AquaBounty expects ‘modest’ GM salmon sales in 2020 despite US$9.8-M net loss
November 13, 2019 By Nestor Arellano
Land-based aquaculture company, AquaBounty reported a net loss of US$9.8 million for the nine-month period ended September 30, 2019. At the same time, the company said it expects sales of its genetically modified (GM) salmon “will be modest and infrequent” until AquaBounty’s grow-out RAS farms in Indiana and Rollo Bay, Prince Edward Island, Canada, commence harvesting, which is expected in mid-2020.
A top executive also said that AquaBounty was pleased with the progress of its lead product, the GM salmon sold under the brand name AquAdvantage. The fish are being grown at the company’s fish farm in Indiana.
“We are thrilled with the progress of our salmon at our Indiana farm. The fish are growing extremely well, and they look fantastic,” said Sylvia Wulf, chief executive officer of AquaBounty. “A new batch of AquAdvantage Salmon eggs was recently received at the farm, and we now have three cohorts of fish in the water. Every day we move closer to our first harvests, which we expect to commence in June of next year.”
According to the financial and operational summary filed by the company:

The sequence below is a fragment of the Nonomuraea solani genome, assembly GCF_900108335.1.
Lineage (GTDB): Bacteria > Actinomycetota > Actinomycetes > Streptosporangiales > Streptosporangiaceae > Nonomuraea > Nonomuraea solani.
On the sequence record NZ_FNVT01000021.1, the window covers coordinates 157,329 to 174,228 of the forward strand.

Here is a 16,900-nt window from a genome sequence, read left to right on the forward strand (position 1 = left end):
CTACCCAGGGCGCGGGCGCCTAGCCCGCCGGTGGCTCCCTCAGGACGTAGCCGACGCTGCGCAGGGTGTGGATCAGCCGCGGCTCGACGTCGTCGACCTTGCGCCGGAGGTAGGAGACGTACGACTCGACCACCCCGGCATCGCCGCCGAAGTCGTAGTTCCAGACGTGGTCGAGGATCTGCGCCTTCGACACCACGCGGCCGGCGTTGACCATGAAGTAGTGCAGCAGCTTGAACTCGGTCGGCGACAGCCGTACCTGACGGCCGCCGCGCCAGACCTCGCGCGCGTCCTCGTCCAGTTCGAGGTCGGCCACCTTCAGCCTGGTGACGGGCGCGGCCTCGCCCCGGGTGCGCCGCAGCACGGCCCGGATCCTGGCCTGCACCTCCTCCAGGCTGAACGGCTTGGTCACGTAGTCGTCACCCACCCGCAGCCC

- Production volume of salmon at the Indiana farm is now at 77 metric tons;
- A marketing and communications agency was appointed to advance commercialization activities, including consumer research;
- Net loss for the nine-month period ended September 30, 2019, increased to $9.8 million from $8.0 million in the corresponding period of the previous year, and net loss for the three-month period ended September 30, 2019, increased to $3.0 million from $2.7 million in the corresponding period of the previous year, due to increases in production operations, headcount, and legal fees in support of the U.S. Food and Drug Administration’s (FDA) defense of their approval of AquAdvantage Salmon; and
- Cash at September 30, 2019, was $6.4 million (December 31, 2018: $3.0 million).
Back in April this year, Environment Canada approved the commercial production of genetically modified salmon produced by AquaBounty in a facility in Rollo Bay in eastern P.E.I. The company also secured permission to export GM salmon eggs from P.E.I. to its facility in Indiana to be grown out.
The company’s GM salmon grows much faster than conventional salmon. This means that the company has the potential to raise fish to market weight in less time than its competitors who are not raising GM fish.
There appears to be a market for GM salmon. Last year, AquaBounty sold five tonnes of AquAdvantage salmon fillets in Canada. The company also sells conventional Atlantic salmon, salmon eggs, fry, and byproducts.
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